Only one grape variety is present in Chablis, and that is Chardonnay. It may have spread across the globe, but this part of the world (Burgundy and Champagne) is its home and still considered by many to produce its finest examples.
Two distinct styles are present in Chablis, and the use of oak is what sets them apart. Traditionally it was the only material available for vinification and maturing, and was therefore an intrinsic part of the wine, but the development of stainless steel tanks changed all this. Many producers believed that the new material allowed the flavours and nuances of the terroir to come to the fore and make the wines unique, whilst others maintained that oak gave richness and complexity. The debate still rages, and though both styles are common it will not be evident from the label which is adhered to.
The geology of Chablis is all-important. Kimmeridgian limestone, named after a Dorset village and very high in marine fossils, gives the wine its remarkable flint and mineral qualities. Regarding the climate, the district is northerly and prone to devastating spring frosts. Some producers use heaters in their vineyards to protect their precious grapes, but the carbon footprint of Chablis is not for discussion here.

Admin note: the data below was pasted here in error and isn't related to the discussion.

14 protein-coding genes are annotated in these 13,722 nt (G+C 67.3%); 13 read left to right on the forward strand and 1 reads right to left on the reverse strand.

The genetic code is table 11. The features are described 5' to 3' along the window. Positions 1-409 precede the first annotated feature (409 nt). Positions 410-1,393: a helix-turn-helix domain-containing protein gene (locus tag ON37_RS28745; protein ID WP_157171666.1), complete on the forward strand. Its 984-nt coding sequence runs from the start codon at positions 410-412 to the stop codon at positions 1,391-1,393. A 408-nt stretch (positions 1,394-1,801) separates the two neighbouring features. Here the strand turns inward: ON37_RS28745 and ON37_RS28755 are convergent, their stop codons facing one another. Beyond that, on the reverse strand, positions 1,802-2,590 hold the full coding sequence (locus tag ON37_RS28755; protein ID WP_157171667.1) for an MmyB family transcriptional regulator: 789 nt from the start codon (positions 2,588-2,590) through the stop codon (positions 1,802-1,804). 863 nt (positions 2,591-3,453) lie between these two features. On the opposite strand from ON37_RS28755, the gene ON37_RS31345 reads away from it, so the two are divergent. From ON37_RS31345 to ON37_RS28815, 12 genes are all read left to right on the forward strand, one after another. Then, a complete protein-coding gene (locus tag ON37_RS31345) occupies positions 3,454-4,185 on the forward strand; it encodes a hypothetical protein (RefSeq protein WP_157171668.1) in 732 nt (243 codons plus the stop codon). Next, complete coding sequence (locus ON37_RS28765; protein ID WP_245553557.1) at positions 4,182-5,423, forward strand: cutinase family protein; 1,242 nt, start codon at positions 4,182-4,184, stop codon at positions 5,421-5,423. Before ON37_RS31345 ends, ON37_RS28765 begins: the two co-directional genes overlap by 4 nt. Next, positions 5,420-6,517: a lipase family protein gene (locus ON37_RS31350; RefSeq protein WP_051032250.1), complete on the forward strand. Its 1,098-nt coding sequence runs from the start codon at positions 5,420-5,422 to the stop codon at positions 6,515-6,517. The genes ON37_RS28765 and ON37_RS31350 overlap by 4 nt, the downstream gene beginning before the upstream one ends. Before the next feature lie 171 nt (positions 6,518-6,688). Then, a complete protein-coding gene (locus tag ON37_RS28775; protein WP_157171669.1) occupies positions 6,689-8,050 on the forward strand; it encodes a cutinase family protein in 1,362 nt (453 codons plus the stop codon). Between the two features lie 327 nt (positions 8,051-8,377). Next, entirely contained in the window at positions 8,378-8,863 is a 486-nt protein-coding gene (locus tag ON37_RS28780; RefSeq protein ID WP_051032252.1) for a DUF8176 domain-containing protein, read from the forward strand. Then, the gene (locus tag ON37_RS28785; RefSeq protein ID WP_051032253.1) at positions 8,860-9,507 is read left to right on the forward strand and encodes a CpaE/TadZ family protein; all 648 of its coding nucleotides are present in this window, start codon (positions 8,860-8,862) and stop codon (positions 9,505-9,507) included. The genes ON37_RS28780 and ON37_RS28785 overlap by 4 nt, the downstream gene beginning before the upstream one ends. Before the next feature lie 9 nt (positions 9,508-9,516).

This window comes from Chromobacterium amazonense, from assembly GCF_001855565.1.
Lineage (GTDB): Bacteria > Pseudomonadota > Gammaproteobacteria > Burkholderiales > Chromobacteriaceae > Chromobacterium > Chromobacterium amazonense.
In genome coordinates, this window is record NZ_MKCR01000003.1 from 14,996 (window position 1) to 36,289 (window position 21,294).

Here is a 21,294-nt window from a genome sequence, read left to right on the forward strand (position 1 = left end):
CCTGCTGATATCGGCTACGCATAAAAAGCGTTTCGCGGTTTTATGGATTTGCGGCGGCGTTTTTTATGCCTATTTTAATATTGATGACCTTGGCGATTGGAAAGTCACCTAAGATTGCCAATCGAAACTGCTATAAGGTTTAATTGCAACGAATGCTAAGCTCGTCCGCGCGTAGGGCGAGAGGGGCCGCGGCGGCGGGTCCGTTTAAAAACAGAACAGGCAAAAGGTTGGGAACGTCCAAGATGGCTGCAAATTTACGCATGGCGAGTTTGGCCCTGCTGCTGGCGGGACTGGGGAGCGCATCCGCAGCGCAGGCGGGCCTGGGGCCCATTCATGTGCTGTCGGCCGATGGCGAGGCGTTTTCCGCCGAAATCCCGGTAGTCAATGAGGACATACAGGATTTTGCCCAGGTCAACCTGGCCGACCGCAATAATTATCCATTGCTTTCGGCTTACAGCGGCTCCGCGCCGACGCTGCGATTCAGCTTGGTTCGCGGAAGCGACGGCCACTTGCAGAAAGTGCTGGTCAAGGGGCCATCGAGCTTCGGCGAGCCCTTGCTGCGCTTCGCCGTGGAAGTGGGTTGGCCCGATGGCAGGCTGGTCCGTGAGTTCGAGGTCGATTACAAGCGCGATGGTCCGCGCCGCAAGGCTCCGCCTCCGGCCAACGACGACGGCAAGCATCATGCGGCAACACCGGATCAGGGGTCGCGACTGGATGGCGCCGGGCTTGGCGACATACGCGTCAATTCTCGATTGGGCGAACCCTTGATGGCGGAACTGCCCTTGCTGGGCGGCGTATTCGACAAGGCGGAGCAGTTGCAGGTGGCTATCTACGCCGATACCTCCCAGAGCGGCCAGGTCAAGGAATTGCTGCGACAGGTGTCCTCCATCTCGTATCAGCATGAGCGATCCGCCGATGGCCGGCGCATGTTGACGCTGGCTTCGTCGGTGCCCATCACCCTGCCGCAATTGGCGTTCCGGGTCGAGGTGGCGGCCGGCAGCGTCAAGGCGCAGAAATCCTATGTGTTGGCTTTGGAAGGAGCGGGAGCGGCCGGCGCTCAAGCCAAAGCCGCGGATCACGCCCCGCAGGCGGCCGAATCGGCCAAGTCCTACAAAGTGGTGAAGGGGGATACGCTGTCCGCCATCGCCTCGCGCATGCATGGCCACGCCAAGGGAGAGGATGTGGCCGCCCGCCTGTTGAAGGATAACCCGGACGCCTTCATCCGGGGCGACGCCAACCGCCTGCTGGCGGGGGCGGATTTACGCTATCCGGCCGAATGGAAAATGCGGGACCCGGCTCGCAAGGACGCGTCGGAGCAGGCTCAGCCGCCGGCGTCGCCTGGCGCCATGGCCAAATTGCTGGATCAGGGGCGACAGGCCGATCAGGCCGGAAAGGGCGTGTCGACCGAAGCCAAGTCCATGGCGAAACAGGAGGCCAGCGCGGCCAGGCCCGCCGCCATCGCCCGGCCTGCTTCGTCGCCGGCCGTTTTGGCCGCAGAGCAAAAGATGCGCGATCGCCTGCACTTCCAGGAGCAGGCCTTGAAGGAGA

These appellations, where they apply, will be prominently displayed onthe label.
The seven Grand Cru vineyards, making up just over 100ha in a single block of very expensive land, are: Les Clos, Blanchots, Bougros, Vaudésir, Valmur, Preuses and Grenouilles.
The well-dispersed Premier Cru vineyards are: Mont de Milieu, Montée de Tonnerre, Fourchaume, Vaillions, Montmains, Côte de Lechet, Beauroy, Vauligneau, Vaucoupin, Vaudevey, Vosgros, Les Fourneaux, Côte de Vaubarousse, Berdiot, Chaume de Talvat, Côte de Jouan and Les Beauregards. In some of these, smaller appellations exist but are rarely named on the bottle.